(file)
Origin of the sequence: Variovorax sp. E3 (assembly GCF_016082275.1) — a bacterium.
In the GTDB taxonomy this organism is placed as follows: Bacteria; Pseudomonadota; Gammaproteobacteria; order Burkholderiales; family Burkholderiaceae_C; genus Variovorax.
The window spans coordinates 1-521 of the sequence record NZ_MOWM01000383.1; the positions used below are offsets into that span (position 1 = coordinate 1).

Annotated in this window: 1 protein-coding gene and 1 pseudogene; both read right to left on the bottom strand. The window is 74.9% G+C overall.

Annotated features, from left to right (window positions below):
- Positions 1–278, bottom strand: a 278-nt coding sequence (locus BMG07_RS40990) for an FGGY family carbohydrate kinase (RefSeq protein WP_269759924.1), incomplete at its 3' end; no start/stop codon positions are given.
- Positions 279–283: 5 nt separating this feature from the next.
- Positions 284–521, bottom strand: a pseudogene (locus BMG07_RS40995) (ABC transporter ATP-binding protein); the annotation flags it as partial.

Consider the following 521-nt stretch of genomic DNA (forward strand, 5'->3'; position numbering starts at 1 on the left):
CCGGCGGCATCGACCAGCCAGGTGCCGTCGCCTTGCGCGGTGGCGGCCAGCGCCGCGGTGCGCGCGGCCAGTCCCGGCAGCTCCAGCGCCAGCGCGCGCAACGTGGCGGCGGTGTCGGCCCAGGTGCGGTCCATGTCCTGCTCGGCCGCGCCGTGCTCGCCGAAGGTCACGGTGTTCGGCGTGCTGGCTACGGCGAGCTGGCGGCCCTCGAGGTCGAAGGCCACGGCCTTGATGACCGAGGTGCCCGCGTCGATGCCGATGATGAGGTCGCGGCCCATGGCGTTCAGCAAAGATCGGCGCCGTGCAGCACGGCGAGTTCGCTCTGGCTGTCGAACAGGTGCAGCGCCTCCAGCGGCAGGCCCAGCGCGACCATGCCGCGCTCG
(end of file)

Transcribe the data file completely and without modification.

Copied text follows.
Origin of the sequence: Variovorax sp. E3 (assembly GCF_016082275.1) — a bacterium.
In the GTDB taxonomy this organism is placed as follows: Bacteria; Pseudomonadota; Gammaproteobacteria; order Burkholderiales; family Burkholderiaceae_C; genus Variovorax.
The window spans coordinates 1-521 of the sequence record NZ_MOWM01000383.1; the positions used below are offsets into that span (position 1 = coordinate 1).

Annotated in this window: 1 protein-coding gene and 1 pseudogene; both read right to left on the bottom strand. The window is 74.9% G+C overall.

Annotated features, from left to right (window positions below):
- Positions 1–278, bottom strand: a 278-nt coding sequence (locus BMG07_RS40990) for an FGGY family carbohydrate kinase (RefSeq protein WP_269759924.1), incomplete at its 3' end; no start/stop codon positions are given.
- Positions 279–283: 5 nt separating this feature from the next.
- Positions 284–521, bottom strand: a pseudogene (locus BMG07_RS40995) (ABC transporter ATP-binding protein); the annotation flags it as partial.

Consider the following 521-nt stretch of genomic DNA (forward strand, 5'->3'; position numbering starts at 1 on the left):
CCGGCGGCATCGACCAGCCAGGTGCCGTCGCCTTGCGCGGTGGCGGCCAGCGCCGCGGTGCGCGCGGCCAGTCCCGGCAGCTCCAGCGCCAGCGCGCGCAACGTGGCGGCGGTGTCGGCCCAGGTGCGGTCCATGTCCTGCTCGGCCGCGCCGTGCTCGCCGAAGGTCACGGTGTTCGGCGTGCTGGCTACGGCGAGCTGGCGGCCCTCGAGGTCGAAGGCCACGGCCTTGATGACCGAGGTGCCCGCGTCGATGCCGATGATGAGGTCGCGGCCCATGGCGTTCAGCAAAGATCGGCGCCGTGCAGCACGGCGAGTTCGCTCTGGCTGTCGAACAGGTGCAGCGCCTCCAGCGGCAGGCCCAGCGCGACCATGCCGCGCTCG